Sonic Youth celebrated Y2K in a way most appropriate considering their avant-garde tendencies. The double-disc Goodbye 20th Century differed greatly from the three previous releases in the Sonic Youth Recording series, as well as all the releases that came after it. Sonic Youth saw off the 20th century by reinterpreting various pieces by 20th century composers. Many of the majors are featured here: John Cage, Steve Reich, and Pauline Oliveros are just a few of the composers they tackle (an obligatory version of Cage’s “4:33” is thankfully AWOL). The best part of this tribute album of sorts comes from the enthusiasm Sonic Youth have for these pieces, and it rings especially true on their version of Reich’s “Pendulum Music”.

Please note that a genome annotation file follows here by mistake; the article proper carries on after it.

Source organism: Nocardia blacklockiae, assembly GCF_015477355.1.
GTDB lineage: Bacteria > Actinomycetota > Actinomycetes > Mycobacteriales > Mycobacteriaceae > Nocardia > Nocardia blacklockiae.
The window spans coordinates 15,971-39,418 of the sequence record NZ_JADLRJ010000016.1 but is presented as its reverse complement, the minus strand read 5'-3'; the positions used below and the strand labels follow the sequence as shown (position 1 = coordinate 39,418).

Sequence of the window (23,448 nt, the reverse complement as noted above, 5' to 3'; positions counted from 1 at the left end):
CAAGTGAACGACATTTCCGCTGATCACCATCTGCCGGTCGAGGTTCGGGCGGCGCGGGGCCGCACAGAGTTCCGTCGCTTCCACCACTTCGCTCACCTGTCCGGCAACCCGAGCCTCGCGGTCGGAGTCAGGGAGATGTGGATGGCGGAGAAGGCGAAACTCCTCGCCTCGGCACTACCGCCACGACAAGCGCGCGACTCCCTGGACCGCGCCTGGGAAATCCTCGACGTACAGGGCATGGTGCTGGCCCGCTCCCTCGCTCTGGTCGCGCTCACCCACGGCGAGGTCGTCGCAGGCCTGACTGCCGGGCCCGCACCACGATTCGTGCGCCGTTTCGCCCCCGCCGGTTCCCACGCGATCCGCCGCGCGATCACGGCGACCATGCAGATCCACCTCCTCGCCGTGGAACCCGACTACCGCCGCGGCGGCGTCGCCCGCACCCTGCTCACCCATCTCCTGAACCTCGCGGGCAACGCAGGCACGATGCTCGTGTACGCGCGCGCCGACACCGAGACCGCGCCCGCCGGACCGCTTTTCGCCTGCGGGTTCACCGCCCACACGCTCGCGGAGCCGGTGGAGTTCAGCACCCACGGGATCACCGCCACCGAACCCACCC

By the sound of it, Sonic Youth cover Steve Reich with the same excitement that The Replacements had when they covered Kiss. The premise of the piece is to hang microphones, upside-down, above speakers and then swing them to produce feedback when they move. They are swung once, and then gravity does the rest as the arc of the swing slowly weakens causing the rhythm of the feedback shifts. It is a stunningly physical piece of music in spite of being musician-less.
Sonic Youth’s attempt at it is admirable, and makes one wonder how accurate the word cover is for it when nobody actually plays the instrument. So while it is not a piece of music that gets much of a “sonic-youth-spin,” the fact that they chose to take part in this musical process is really satisfying. This remains one of the most memorable instances of a popular experimental artist paying tribute to 20th century classical, and considering Jonny Greenwood’s recent collaborations with Penderecki, here’s hoping it becomes a more popular practice.